Gambling Commission to open consultation on financial thresholds

The Gambling Commission consultation will look at identifiers for financial risk.
The Gambling Commission consultation will look at identifiers for financial risk.

In its conference on social responsibility, the British Gambling Commission said it would launch a consultation on the thresholds for financial risk.

UK.- The Gambling Commission has revealed that it will open a new consultation on thresholds to identify key financial risks, warning that many operators are still falling short on responsibility.

At his keynote address during the regulator’s Know Now 2021 Conference on Social Responsibility for Gambling Operators, executive director Tim Miller warned operators that the Gambling Commission would take action against those that don’t meet their duties on money laundering and terrorist financing.

Miller said: “We continue to see example after example of operators who have allowed people to gamble amounts that clearly place customers at risk of harm with very limited or no customer interaction until a very late stage.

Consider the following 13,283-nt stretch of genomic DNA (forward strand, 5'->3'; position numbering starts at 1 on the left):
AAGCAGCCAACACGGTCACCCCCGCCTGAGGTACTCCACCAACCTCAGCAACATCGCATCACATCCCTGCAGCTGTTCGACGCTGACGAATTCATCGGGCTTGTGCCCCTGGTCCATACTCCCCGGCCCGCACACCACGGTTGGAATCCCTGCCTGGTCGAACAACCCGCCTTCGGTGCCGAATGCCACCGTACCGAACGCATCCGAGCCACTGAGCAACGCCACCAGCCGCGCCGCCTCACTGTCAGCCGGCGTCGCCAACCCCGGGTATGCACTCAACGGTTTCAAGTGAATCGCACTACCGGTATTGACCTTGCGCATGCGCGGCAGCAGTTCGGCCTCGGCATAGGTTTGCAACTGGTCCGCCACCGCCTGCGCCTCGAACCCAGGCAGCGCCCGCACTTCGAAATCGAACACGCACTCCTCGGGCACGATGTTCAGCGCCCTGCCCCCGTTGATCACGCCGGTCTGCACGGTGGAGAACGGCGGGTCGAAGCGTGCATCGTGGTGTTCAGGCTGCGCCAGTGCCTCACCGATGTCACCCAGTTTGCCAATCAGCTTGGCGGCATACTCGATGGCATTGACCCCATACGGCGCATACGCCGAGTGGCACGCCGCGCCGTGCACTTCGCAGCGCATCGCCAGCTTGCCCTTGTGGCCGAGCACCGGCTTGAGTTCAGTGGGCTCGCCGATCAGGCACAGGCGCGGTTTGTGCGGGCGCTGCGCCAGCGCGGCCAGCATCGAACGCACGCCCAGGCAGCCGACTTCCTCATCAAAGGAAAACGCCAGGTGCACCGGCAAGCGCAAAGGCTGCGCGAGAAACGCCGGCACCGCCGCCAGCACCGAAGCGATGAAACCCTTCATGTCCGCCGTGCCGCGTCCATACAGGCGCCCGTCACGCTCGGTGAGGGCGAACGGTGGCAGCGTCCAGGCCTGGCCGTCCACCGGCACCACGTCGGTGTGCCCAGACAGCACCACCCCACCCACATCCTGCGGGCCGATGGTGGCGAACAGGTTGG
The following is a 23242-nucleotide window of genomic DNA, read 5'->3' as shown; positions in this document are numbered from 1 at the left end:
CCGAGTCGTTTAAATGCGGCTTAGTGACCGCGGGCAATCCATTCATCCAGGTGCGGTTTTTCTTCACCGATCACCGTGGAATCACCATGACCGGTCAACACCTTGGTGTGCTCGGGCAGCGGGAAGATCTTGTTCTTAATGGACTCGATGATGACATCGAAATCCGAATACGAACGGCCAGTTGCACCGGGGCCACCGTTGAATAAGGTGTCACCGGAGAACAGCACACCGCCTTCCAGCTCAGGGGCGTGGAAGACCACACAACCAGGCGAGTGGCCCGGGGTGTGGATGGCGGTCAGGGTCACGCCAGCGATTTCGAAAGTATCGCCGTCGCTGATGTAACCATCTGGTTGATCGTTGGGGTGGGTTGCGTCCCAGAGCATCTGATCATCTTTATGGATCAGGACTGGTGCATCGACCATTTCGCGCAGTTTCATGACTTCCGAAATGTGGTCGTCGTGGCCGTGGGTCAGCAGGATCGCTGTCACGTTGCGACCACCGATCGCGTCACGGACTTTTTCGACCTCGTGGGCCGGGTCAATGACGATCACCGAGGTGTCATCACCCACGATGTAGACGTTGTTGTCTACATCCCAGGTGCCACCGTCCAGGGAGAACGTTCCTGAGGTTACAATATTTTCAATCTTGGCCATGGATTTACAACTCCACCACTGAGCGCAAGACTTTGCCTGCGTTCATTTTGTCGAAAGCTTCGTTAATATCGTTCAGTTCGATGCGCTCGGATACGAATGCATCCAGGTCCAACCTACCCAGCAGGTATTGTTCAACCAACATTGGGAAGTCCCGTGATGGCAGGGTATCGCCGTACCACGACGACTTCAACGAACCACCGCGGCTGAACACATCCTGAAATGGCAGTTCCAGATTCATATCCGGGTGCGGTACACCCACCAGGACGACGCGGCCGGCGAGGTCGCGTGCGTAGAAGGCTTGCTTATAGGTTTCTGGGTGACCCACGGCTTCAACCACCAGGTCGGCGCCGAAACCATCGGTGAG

“Just to be clear, we are not talking about grey areas here. We are talking about significant binge gambling or clearly unaffordable levels of gambling without action being taken. Can anyone seriously justify allowing a new customer to lose £10,000 within minutes without any checks or interaction?”

Miller said the consultation on financial risk thresholds would include identifiers including major losses over a short period of time, a lengthy period of time, and general financial vulnerability.

He said that while such issues may fall under the remit of the UK government’s ongoing review of gambling legislation, the Gambling Commission was being forced to take action in advance because of operators’ lack of action.

He said: “We are mindful of the fact that there is an ongoing review of the Gambling Act and do not plan to consult on issues that are rightly for that Review. However, operators are allowing consumers to be exposed to unnecessary risks now.

“The multiple failures to comply with our existing outcomes-focused rules has forced our hand into bringing forward more prescriptive requirements to ensure that those longstanding regulatory outcomes are delivered.”

Last week, the Gambling Commission officially appointed Marcus Boyle as its new chair.

The regulator is also looking for a permanent chief executive following Neil McArthur’s surprise resignation in March. The post is currently occupied by Andrew Rhodes on an 18-month interim basis.

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